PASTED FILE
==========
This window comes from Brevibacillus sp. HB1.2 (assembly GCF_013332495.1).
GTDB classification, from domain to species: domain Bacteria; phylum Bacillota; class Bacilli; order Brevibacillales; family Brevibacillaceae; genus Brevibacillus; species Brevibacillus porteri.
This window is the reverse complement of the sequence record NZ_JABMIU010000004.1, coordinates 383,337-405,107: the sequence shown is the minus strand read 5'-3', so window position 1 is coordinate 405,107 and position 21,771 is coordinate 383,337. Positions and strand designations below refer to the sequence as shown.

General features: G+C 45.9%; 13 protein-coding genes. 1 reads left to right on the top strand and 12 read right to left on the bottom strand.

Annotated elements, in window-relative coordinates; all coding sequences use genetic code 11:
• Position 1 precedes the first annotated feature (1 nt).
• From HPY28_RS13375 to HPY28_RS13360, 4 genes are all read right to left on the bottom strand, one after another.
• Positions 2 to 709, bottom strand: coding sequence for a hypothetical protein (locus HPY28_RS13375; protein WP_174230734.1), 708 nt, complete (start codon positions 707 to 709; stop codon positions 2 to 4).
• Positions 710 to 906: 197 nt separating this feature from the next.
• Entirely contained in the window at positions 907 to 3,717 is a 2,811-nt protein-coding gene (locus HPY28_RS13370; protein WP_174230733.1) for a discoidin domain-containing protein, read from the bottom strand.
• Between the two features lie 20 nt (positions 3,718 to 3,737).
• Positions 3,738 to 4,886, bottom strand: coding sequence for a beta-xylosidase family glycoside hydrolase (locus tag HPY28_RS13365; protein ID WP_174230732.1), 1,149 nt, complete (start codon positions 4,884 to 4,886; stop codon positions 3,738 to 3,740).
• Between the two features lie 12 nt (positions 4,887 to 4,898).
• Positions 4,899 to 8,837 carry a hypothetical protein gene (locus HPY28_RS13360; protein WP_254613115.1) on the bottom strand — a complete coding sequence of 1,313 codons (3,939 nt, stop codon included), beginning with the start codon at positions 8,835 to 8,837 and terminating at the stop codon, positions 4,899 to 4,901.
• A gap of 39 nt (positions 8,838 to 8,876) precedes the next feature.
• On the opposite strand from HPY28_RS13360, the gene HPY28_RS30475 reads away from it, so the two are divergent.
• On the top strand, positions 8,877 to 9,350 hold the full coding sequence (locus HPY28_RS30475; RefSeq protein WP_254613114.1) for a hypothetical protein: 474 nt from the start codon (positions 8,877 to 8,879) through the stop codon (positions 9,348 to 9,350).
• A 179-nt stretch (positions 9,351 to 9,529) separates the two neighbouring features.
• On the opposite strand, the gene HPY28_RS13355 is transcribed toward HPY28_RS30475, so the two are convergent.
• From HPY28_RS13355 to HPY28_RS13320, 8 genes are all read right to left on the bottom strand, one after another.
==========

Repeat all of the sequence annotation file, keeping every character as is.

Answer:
This window comes from Brevibacillus sp. HB1.2 (assembly GCF_013332495.1).
GTDB classification, from domain to species: domain Bacteria; phylum Bacillota; class Bacilli; order Brevibacillales; family Brevibacillaceae; genus Brevibacillus; species Brevibacillus porteri.
This window is the reverse complement of the sequence record NZ_JABMIU010000004.1, coordinates 383,337-405,107: the sequence shown is the minus strand read 5'-3', so window position 1 is coordinate 405,107 and position 21,771 is coordinate 383,337. Positions and strand designations below refer to the sequence as shown.

General features: G+C 45.9%; 13 protein-coding genes. 1 reads left to right on the top strand and 12 read right to left on the bottom strand.

Annotated elements, in window-relative coordinates; all coding sequences use genetic code 11:
• Position 1 precedes the first annotated feature (1 nt).
• From HPY28_RS13375 to HPY28_RS13360, 4 genes are all read right to left on the bottom strand, one after another.
• Positions 2 to 709, bottom strand: coding sequence for a hypothetical protein (locus HPY28_RS13375; protein WP_174230734.1), 708 nt, complete (start codon positions 707 to 709; stop codon positions 2 to 4).
• Positions 710 to 906: 197 nt separating this feature from the next.
• Entirely contained in the window at positions 907 to 3,717 is a 2,811-nt protein-coding gene (locus HPY28_RS13370; protein WP_174230733.1) for a discoidin domain-containing protein, read from the bottom strand.
• Between the two features lie 20 nt (positions 3,718 to 3,737).
• Positions 3,738 to 4,886, bottom strand: coding sequence for a beta-xylosidase family glycoside hydrolase (locus tag HPY28_RS13365; protein ID WP_174230732.1), 1,149 nt, complete (start codon positions 4,884 to 4,886; stop codon positions 3,738 to 3,740).
• Between the two features lie 12 nt (positions 4,887 to 4,898).
• Positions 4,899 to 8,837 carry a hypothetical protein gene (locus HPY28_RS13360; protein WP_254613115.1) on the bottom strand — a complete coding sequence of 1,313 codons (3,939 nt, stop codon included), beginning with the start codon at positions 8,835 to 8,837 and terminating at the stop codon, positions 4,899 to 4,901.
• A gap of 39 nt (positions 8,838 to 8,876) precedes the next feature.
• On the opposite strand from HPY28_RS13360, the gene HPY28_RS30475 reads away from it, so the two are divergent.
• On the top strand, positions 8,877 to 9,350 hold the full coding sequence (locus HPY28_RS30475; RefSeq protein WP_254613114.1) for a hypothetical protein: 474 nt from the start codon (positions 8,877 to 8,879) through the stop codon (positions 9,348 to 9,350).
• A 179-nt stretch (positions 9,351 to 9,529) separates the two neighbouring features.
• On the opposite strand, the gene HPY28_RS13355 is transcribed toward HPY28_RS30475, so the two are convergent.
• From HPY28_RS13355 to HPY28_RS13320, 8 genes are all read right to left on the bottom strand, one after another.